Tesla Has Good News for Used EV Sales

Apr 25, 2023
Door handle, steering wheel, infotainment display, wireless chargers, and storage inside the Tesla Model 3

Two common questions for those interested in buying a new or used electric car revolve around battery life and mileage. How well does a battery hold up after years of recharging? This week, Tesla gave us a rare look at its behind-the-scenes data for a vehicle battery after 200,000 miles.

During Tesla’s annual impact report for 2022, the company confirmed some key details for prospective buyers. After selling vehicles for over a decade, the data suggests that its batteries only lose about 12% of capacity after 200,000 miles. This is known as battery degradation, and anyone with a smartphone understands that over time lithium-ion doesn’t hold the same charge as it did when new.

As noted by Electrek, these numbers are slightly worse than the just above 10% Tesla last reported, but it’s still a pretty impressive statistic. It suggests that after owning and driving a Tesla for years or putting a heavy 200,000 miles on the vehicle, its battery will still be in great shape. Or, if you’re considering a used Tesla, the battery is likely still in excellent working order.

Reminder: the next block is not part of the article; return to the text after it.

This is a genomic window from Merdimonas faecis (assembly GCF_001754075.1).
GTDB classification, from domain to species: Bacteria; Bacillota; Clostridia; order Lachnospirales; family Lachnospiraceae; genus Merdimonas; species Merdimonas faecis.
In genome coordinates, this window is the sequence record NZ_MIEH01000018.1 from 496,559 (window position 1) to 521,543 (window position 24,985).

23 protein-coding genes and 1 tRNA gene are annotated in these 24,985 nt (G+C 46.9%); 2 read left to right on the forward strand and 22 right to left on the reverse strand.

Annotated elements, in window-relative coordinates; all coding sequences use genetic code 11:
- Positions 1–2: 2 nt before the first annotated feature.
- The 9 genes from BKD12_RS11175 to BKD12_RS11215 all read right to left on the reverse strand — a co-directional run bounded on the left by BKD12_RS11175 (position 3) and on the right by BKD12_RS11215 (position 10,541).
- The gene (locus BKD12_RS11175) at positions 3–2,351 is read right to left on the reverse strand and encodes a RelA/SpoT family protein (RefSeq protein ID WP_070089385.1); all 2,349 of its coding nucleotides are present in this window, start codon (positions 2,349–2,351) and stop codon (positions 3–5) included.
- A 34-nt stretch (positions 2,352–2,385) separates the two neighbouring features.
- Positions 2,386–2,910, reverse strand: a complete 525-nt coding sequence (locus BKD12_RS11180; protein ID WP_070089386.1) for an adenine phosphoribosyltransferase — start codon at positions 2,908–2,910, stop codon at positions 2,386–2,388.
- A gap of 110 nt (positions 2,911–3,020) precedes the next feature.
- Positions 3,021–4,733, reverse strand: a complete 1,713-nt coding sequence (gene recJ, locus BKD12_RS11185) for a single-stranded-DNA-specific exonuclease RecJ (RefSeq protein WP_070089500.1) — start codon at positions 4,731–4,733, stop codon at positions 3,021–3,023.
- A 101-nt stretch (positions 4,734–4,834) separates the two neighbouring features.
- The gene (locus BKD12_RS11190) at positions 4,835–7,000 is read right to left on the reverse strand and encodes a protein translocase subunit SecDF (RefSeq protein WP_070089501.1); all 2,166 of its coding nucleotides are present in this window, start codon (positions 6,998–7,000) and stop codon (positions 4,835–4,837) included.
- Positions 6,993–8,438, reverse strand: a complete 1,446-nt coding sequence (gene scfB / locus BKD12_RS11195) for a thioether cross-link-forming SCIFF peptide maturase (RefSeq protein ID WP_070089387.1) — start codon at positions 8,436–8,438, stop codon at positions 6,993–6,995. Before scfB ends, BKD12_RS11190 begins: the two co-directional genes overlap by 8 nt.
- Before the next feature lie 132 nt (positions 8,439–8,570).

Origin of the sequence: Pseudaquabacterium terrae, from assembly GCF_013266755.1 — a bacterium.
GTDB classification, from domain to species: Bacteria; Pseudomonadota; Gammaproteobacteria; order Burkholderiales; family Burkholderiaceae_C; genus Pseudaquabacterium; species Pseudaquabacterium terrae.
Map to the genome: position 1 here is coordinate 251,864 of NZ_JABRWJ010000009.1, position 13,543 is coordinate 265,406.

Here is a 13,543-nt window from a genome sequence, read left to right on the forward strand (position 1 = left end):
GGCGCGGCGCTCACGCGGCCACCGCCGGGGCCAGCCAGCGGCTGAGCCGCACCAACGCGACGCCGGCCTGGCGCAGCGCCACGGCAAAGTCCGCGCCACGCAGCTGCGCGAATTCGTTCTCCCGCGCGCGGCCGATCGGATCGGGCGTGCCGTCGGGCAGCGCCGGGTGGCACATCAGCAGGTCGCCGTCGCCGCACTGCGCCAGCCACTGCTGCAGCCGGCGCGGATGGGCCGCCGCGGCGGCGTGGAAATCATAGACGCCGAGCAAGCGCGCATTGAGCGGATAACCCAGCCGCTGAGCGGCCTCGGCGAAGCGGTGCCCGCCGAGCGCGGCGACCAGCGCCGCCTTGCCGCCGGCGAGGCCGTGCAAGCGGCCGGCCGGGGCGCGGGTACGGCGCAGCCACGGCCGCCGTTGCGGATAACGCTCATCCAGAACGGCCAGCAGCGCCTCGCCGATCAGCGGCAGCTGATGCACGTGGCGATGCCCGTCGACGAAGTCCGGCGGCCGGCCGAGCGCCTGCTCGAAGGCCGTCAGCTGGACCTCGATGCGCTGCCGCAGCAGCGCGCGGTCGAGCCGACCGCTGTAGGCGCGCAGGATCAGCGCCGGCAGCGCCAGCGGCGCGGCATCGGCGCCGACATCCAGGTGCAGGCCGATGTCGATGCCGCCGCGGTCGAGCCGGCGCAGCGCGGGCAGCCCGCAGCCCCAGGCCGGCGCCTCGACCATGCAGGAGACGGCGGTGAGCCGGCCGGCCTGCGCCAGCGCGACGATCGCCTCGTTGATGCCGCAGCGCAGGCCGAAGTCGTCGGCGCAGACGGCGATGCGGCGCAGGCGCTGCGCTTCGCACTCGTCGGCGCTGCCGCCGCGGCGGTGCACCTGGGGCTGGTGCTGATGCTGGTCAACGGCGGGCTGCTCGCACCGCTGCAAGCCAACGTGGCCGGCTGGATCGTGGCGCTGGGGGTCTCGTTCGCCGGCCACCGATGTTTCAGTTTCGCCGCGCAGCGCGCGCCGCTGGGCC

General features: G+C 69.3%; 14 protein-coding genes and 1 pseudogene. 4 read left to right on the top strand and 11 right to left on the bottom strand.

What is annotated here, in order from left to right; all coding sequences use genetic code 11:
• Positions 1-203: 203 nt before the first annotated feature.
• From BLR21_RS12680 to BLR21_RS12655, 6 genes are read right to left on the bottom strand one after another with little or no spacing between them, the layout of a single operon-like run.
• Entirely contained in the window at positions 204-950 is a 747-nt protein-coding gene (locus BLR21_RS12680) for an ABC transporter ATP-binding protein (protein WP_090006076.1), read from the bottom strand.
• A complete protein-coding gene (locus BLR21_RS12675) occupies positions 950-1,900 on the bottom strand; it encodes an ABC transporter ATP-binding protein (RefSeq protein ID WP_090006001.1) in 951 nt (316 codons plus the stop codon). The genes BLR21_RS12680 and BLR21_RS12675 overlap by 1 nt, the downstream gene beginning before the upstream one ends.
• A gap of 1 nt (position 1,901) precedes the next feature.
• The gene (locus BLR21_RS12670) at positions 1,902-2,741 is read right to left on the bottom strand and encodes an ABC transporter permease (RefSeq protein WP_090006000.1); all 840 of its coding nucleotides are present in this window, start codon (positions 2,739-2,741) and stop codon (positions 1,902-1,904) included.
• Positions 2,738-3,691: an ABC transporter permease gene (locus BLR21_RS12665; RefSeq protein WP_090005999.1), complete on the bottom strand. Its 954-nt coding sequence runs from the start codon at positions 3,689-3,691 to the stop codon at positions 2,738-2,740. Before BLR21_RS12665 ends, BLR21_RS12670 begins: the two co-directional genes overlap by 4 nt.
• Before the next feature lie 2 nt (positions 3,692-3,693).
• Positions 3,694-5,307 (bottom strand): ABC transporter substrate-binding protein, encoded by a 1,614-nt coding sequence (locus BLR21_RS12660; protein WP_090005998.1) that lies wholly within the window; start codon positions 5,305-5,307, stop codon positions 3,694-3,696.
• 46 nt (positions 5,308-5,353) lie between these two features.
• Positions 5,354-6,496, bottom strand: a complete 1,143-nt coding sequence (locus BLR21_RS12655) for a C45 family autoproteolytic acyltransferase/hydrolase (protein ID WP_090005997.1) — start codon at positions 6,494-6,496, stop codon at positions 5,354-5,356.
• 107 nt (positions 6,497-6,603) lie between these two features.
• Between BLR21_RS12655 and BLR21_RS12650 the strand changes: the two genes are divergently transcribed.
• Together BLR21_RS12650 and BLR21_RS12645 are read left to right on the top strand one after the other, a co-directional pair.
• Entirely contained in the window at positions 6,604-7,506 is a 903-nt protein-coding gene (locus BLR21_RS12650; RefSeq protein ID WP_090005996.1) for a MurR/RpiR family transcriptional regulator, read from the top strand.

However, it’s worth noting that most of the data is for the older Model S and Model X, as Tesla has more data for those vehicles. A more affordable car like the Model 3 with a smaller battery may have more recharges to reach 200K miles, which could have more degradation over time.

Tesla battery degradation after 200K

Another way of looking at this data is that an aging Tesla Model S with 200,000 miles on a battery that’s degraded about 12% over its life will drop from an estimated range of 405 miles per charge to roughly 357 miles per charge. That’s due to the battery degrading a bit over time. Similar to an old gas vehicle that doesn’t get the same MPG thanks to wear and tear.

Another interesting fact from Tesla’s impact report is that its EVs avoided releasing nearly 13.4 million metric tons of CO2 into the atmosphere in 2022. Or, in other terms, that’s roughly 33 billion miles of driving without all the emissions.

For those wondering, Tesla offers a battery and drive unit warranty for at least eight years or 100,000 miles, and some models extend to 150,000 miles. After that period, Tesla promises its batteries are still good for at least 70% capacity. If a battery drops below that, it’s eligible for a warranty replacement. Looking at this latest 2022 data, its vehicles are holding up quite well, which is good news for used EV sales.

In closing, Tesla confirmed future impact reports would share data on newer vehicles and its latest battery chemistries, hopefully showing more improvements.

Source: Tesla via Electrek

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